I argued my case in 2003, the denial made by the RO was the opinion of the adjudicator and unsupported by any medical reports. They based their denial on the misconception that the favorable report was written by an immunologist who had not read another report showing that the disease was the result of post service employment. No such report indicating the disease was the result of post service employment existed. After pointing out to the RO that their decision was supported by an imiginary non existent report and thus resulted in the RO rebuting a doctor with their own non medical and non qualified opinion, the RO reversed their own decision and awarded my claim citing the one and only report in the file. The one and only report in my file was written by the Head of Immunology and Allergy at my local VA, He was a board certified immunologist who had worked for the VA for 30 years. His report was a slam dunk citing that the disease began while serving in the armed forces and had no know cure. He based his decision on a review of my SMR.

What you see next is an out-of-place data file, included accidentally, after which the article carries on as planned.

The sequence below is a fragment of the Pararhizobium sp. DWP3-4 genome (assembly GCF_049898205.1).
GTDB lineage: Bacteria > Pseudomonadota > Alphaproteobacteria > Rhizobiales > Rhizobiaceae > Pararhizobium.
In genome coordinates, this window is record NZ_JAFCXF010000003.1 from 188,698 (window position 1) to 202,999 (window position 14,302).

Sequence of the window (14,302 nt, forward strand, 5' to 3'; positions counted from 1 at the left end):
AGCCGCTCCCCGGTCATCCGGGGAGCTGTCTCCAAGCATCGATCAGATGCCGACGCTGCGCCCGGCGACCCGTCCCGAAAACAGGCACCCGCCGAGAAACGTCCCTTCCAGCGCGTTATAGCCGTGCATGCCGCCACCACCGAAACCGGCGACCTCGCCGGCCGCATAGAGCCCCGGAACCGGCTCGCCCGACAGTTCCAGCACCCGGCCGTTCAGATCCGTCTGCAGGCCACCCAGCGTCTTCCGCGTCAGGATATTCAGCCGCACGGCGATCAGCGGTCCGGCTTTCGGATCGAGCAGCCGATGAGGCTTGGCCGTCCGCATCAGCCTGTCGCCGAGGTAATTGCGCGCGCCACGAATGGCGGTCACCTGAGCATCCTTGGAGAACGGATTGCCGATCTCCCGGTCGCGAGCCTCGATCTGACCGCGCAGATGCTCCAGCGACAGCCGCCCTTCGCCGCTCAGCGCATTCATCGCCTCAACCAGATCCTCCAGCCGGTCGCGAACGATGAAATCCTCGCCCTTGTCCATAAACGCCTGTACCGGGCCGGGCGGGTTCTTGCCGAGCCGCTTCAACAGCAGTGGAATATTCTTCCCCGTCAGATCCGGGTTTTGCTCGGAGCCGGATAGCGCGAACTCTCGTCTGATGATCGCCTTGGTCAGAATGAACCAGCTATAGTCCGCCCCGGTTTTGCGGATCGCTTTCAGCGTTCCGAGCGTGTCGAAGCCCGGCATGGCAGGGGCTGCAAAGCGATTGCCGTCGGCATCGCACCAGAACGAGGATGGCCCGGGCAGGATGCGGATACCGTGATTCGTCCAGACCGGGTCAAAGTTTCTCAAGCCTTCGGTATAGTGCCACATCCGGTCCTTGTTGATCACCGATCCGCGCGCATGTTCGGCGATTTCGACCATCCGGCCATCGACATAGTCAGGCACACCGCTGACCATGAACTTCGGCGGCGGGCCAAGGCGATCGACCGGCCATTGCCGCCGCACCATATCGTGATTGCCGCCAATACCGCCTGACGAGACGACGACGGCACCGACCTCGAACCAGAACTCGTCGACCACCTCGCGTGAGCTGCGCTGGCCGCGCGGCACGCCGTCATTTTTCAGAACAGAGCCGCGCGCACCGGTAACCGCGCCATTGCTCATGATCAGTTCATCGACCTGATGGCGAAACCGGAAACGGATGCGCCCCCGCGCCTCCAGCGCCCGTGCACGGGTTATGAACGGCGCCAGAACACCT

Additionally, I argued that the RO was not qualified to determine if my doctor failed to read a report that it might result in the doctor changing his opinion. I suggested to the RO that they find their imiginary report and send it to the doctor who wrote the favorable opinion, so he could decide if it would change his opinion. I told the VA that my personal injury lawyer told me that this little trick would have gotten them sanctioned in civil court. Would you believe they invented a report and used it to disregard a report written by the head of Immunology and Allergy. I told them I could not wait to get them in federal court to expose the lunacy that they were putting me through.

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It appears from what HoppY has said, and what further I could find, that Colvin was only partially changed by Hodge I did find this from a BVA claim

The United States Court of Appeals for Veterans Claims

(Court) has held that the Board may consider only independent

medical evidence to support Board findings. If the medical

evidence of record is insufficient, the Board is always free

to supplement the record by seeking an advisory opinion,

ordering a medical examination or citing recognized medical